Welcome to the Index Page Layout
If you are seeing this message in a Single PRODUCT PAGE - DO NOT WORRY! This message will disappear once your site is published
If you are NOT in a Single Product Page, please DO NOT USE the INDEX page layout. Please go to "page" and select to use any other page layouts
**This message will disappear once your site is published**
DENTAL HEALTH IN CHILDREN
Babies and children
How do I look after my baby’s teeth?
Good oral care starts from the beginning of your child's life.
Even before their first teeth emerge, certain factors can affect their future appearance and health.
For instance, tetracycline, a common antibiotic, can cause tooth discoloration, so they should not be used by expectant or nursing mothers in the last half of pregnancy.
As baby teeth usually emerge around six months of age, special care should be taken to look after their oral health.
What is 'baby bottle decay'?
Importantly, every step should be taken to prevent against 'baby bottle decay'. This is caused by frequent exposure, over time, to liquids (such as milk, formula and fruit juices) containing sugars. When sugary liquids pool around teeth for long periods of time (such as during baby’s sleep), it will lead to devastating effects on the newly erupted teeth, such as cavities developing in the upper and lower front teeth.
For this reason, babies should not fall asleep with a bottle of juice or milk in his mouth. Instead, at naptime, give your child a bottle filled with water.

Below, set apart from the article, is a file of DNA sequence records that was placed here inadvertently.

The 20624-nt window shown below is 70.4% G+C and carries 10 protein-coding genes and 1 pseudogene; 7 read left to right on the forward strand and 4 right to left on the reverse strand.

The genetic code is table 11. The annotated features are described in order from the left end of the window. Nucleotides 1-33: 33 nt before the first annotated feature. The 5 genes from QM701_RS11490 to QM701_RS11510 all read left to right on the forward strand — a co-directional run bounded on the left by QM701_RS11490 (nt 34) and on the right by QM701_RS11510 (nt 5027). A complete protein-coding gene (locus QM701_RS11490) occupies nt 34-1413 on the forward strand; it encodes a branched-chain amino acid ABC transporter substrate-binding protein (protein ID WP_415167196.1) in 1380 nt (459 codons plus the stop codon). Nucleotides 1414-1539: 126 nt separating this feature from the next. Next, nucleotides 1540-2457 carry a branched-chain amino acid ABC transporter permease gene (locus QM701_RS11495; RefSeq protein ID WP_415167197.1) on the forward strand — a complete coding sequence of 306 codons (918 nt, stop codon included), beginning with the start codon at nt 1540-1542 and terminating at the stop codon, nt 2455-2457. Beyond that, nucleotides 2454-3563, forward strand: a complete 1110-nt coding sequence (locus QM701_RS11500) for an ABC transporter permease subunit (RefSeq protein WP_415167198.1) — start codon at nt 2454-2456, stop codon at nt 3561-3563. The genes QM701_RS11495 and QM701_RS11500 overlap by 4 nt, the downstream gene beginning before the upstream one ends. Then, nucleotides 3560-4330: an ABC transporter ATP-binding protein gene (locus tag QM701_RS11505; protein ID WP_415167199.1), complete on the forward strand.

If breastfeeding, avoid letting the baby nurse continuously. After each feeding, wipe your baby's teeth and gums with a clean, damp washcloth or a gauze pad.
How do I look after my child’s teeth?
Teaching your child about the importance of looking after their oral health is one of life’s most important lessons.
This means helping them brush twice a day (in the morning and before bed time), limiting between-meal snacks and seeing the dentist regularly.
It is a good idea to supervise your child's brushing until they are at least six years old. The following tips outline the best ways to brush:
- use a pea-sized amount of children’s toothpaste and ensure your child doesn't swallow the paste
- use a toothbrush with soft bristles and brush the inside surfaces of all teeth first (where plaque accumulates most). Angle bristles toward the gumline and brush gently back and forth
- clean all the outside surfaces of teeth. Angle bristles toward the gumline and brush gently back and forth
- then place the brush so bristles are on the chewing surface of the teeth and brush gently back and forth
Teeth start to erupt at about six months and continue until age three. This causes many children to have tender gums, which can make them irritable, while some babies may experience a slight fever.
The best ways to relieve this discomfort include rubbing the gums with your finger or a frozen teething ring.
There are also pain relief gels and medications available especially for babies during teething.
If you need advice about looking after your baby during teething, contact us for some tips and suggestions.
When should children have their first dental visit?
It is recommended children start their dental visits from the age of two.
At Pymble Medical & Dental Centre, we take a special approach so children enjoy visiting the dentist.
The team use a range of interesting and interactive activities and techniques to make it a very positive, fun experience.